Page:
A **Michelson interferometer** splits the incoming wavefront into two wavefronts of equal amplitudes and then causes them to interfere.

With the optics as shown, the source can be of any size. The first lens can be omitted. At the image plane a series of rings is formed, each of a different order of interference given by $ m\lambda=2t\cos{\theta} $. At the center of the pattern $ m=\frac{2t}{\lambda} $, and m gets smaller as $ \theta $ gets larger (out from the center of the pattern). When one mirror is displaced or moved, the rings grow from the center when the path length is increased, and collapse into the center when the path is decreased. When the entrance aperture is circular and of a size to cover only one ring, the detector output is a cosine curve as the path difference is changed. This cosine-curve output, one for each frequency in the incoming light, is called the **interferogram**. To get the spectrum, the Fourier transform of the interferogram must be calculated. The resolving power is given by $ R=\frac{2t}{\lambda} $, and the resolution or resolving limit is given by 1/2t in cm^{-1}. An interferometer with a mirror travel of 10 cm has a resolving limit of 0.05 cm^{-1}, and a resolving power of 300 000 for a wavelength of about 700 nm.

Such a spectrometer is called a Fourier transform spectrometer, or FTS for short. The most useful high-resolution spectrometers are of this type.

With a laser as a source of light, there is no need for either of the lenses, since the laser beam is already collimated and the ring pattern at the output is clearly visible. This is true even when a lens is used to expand the beam.

A **Fabry-Perot interferometer** consists of two plane-parallel reflecting surfaces spaced a distance $ t $ apart. Here, the wavefront is divided as in the Michelson interferometer, but into many wavefronts whose amplitudes are steadily decreasing with each division (due to reflection at the surfaces). Instead of a two-beam interference problem, there is an N-beam interference.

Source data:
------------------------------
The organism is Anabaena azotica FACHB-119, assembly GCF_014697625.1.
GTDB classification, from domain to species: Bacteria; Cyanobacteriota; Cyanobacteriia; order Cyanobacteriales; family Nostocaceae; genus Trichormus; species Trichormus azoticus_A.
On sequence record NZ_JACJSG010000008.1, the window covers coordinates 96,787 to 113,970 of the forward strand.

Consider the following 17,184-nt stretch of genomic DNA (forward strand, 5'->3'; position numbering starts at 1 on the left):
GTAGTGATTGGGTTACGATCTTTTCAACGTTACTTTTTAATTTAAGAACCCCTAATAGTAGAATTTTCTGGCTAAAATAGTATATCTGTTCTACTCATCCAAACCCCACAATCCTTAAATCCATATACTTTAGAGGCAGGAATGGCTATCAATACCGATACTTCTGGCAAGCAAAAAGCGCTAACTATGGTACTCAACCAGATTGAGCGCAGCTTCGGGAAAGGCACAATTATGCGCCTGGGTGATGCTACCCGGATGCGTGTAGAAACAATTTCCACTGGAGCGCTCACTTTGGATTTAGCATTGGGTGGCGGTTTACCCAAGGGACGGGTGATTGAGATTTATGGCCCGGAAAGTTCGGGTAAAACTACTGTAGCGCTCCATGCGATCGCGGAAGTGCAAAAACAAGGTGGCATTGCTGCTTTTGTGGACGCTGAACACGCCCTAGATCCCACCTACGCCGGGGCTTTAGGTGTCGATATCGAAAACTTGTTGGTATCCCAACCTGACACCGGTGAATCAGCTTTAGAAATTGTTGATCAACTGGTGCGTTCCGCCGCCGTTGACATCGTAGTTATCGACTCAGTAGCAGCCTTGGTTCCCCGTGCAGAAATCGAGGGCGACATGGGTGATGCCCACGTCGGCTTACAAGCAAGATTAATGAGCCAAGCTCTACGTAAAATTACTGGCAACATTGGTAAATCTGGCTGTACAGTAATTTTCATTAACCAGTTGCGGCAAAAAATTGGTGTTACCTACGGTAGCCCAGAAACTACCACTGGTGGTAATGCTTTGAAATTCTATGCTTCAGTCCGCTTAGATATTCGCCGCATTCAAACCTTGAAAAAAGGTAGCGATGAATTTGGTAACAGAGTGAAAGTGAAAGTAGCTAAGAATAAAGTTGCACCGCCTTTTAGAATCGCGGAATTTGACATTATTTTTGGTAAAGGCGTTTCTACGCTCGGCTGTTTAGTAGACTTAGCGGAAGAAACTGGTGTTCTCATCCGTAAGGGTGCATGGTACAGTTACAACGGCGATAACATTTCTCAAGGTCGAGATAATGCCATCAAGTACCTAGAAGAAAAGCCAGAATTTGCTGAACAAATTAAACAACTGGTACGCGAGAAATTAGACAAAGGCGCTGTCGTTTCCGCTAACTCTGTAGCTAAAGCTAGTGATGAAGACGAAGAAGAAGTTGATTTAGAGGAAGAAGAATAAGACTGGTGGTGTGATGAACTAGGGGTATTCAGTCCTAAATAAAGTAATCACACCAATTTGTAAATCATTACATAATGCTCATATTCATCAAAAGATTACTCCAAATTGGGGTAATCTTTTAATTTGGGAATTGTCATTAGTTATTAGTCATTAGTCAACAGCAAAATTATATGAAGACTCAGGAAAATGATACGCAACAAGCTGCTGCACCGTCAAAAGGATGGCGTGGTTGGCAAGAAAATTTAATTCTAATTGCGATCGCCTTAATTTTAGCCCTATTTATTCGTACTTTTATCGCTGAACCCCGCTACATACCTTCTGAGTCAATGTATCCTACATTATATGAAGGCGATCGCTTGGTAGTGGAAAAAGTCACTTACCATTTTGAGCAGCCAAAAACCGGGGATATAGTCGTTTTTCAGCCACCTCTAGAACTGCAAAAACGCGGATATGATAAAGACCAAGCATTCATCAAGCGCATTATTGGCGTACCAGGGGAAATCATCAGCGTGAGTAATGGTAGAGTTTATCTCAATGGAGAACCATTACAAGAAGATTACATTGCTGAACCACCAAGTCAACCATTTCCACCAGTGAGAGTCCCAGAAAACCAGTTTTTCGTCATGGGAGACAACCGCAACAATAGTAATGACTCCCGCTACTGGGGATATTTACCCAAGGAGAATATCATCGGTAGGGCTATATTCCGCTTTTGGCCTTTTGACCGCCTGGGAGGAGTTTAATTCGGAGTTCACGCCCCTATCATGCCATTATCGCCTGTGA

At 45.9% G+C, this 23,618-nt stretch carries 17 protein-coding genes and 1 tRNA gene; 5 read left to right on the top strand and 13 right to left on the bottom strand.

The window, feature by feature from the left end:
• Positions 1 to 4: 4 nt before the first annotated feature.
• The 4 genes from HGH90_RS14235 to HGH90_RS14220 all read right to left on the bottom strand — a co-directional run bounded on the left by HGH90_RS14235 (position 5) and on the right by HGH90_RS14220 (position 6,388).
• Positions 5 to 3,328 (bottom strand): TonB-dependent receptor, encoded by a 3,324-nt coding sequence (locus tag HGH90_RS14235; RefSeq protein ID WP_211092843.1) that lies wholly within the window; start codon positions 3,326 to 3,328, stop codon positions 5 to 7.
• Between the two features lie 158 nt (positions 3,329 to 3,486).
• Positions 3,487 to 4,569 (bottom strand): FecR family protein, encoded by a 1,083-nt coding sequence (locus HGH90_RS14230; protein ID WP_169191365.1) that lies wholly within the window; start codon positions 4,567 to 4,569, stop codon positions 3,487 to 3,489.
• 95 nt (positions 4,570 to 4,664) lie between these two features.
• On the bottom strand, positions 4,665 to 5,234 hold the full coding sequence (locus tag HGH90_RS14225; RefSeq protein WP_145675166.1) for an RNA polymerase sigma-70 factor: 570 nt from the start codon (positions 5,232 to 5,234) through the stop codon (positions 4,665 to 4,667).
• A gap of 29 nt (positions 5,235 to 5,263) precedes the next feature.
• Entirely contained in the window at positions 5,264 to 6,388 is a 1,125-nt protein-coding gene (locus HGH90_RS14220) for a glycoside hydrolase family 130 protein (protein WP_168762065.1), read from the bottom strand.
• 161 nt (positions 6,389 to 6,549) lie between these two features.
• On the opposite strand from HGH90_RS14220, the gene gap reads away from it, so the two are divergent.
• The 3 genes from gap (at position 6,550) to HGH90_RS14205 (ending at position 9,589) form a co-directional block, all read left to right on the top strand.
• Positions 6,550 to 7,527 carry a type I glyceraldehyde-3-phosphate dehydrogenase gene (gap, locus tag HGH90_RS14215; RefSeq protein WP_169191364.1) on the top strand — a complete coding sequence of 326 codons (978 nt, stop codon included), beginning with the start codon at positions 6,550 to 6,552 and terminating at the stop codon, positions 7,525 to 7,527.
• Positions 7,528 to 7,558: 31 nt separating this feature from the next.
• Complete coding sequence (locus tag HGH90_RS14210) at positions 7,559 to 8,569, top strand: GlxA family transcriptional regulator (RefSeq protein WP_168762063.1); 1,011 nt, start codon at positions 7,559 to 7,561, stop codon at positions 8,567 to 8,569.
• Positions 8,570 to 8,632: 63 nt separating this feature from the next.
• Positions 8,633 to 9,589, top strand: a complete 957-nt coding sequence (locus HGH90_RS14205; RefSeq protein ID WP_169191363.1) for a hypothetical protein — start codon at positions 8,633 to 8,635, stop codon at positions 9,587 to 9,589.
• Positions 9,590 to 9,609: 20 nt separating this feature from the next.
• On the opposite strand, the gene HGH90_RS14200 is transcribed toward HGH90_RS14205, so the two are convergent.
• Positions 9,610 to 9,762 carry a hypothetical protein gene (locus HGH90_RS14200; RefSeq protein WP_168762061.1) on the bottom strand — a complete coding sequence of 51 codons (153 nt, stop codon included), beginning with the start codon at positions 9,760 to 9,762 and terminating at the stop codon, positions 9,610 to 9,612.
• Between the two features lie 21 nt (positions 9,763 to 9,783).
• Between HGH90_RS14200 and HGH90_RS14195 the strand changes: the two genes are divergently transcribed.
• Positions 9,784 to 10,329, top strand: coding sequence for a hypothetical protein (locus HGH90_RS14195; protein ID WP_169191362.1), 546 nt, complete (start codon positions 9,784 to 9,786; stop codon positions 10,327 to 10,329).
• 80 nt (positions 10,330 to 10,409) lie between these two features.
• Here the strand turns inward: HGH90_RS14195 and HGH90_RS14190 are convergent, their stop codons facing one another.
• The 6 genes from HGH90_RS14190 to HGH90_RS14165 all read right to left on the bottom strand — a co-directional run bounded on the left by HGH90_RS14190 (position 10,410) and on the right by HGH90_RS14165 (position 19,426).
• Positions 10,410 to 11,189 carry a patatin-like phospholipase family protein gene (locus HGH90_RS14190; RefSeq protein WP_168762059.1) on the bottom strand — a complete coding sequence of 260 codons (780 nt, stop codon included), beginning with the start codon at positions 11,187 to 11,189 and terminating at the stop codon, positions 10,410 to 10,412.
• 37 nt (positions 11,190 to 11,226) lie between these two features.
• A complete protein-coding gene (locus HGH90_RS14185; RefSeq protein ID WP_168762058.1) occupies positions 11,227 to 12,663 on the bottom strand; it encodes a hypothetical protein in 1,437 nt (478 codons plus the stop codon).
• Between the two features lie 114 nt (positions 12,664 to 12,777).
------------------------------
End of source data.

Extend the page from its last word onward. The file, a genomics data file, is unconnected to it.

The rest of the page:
For example, when each plate has a reflectance of R = 0.9 (90% of the light is reflected, 10% transmitted), the effective number of interfering beams is N = 30. The resolving power is $ \frac{2Nt}{\lambda} $, which is N times the resolving power of a Michelson interferometer. For example, with a spacing of 1 cm and a reflectance of 0.9, a Fabry-Perot interferometer has a resolution for the mercury green line of 1 100 000, or a resolving limit of 0.017 cm^{-1}.

In the Atomic Physics experiment (Zeeman Effect) we examine the circular fringe pattern visually, although it can be photographed, and some instruments can scan by moving one plate. The concept of overlapping orders is important here. Two wavelengths can appear at the same angle but in different orders. When the orders differ by 1, the difference in wavelengths is called the **free spectral range**. It can be expressed in either wavelengths or wavenumbers. In wavenumbers, it is equal to 1/2t, or 0.5 cm^{-1} in the example given above. Melissinos has an especially good discussion of the Fabry-Perot interferometer.

## Lasers

We use Helium-Neon and Argon Ion lasers as tools in our laboratory, and we have an experiment with a CO2 laser. Each of these gas lasers has an optical cavity. The cavity is like a Fabry-Perot interferometer - two highly reflecting mirrors spaced widely apart, in our case nearly a meter for the CO2 laser, about 50 cm for the argon ion laser, and 20 cm for the helium-neon laser. The line widths of the radiation for each of these lasers depend not only on the optical characteristics of the cavity (interferometer) but also on the nature and conditions of the active medium inside. You will have to read more specific references in order to understand how the widths come about.

## Polarization Optics

Light, of course, refers to propagating spatial and temporal modulations of the electric and magnetic vector fields. The vector nature of these fields gives freedom for light to be described not only by its amplitude, propagation direction, and frequency, but also by its polarization.

In isotropic media (most media with which you are familiar), the electric and magnetic vector fields that comprise plane waves of light are oriented in the plane transverse to the direction of propagation. Each component of those vectors oscillates about a mean value of zero. To describe such a wave, it is helpful to keep track of just the electric field (the behavior of the magnetic field is then determined by Maxwell's equations), and, moreover, to represent that field as a *complex* vector, $\tilde{\mathbf{E}}$, with the implication that the real electric field is described as $\mbox{Re} \,\tilde{\mathbf{E}}$.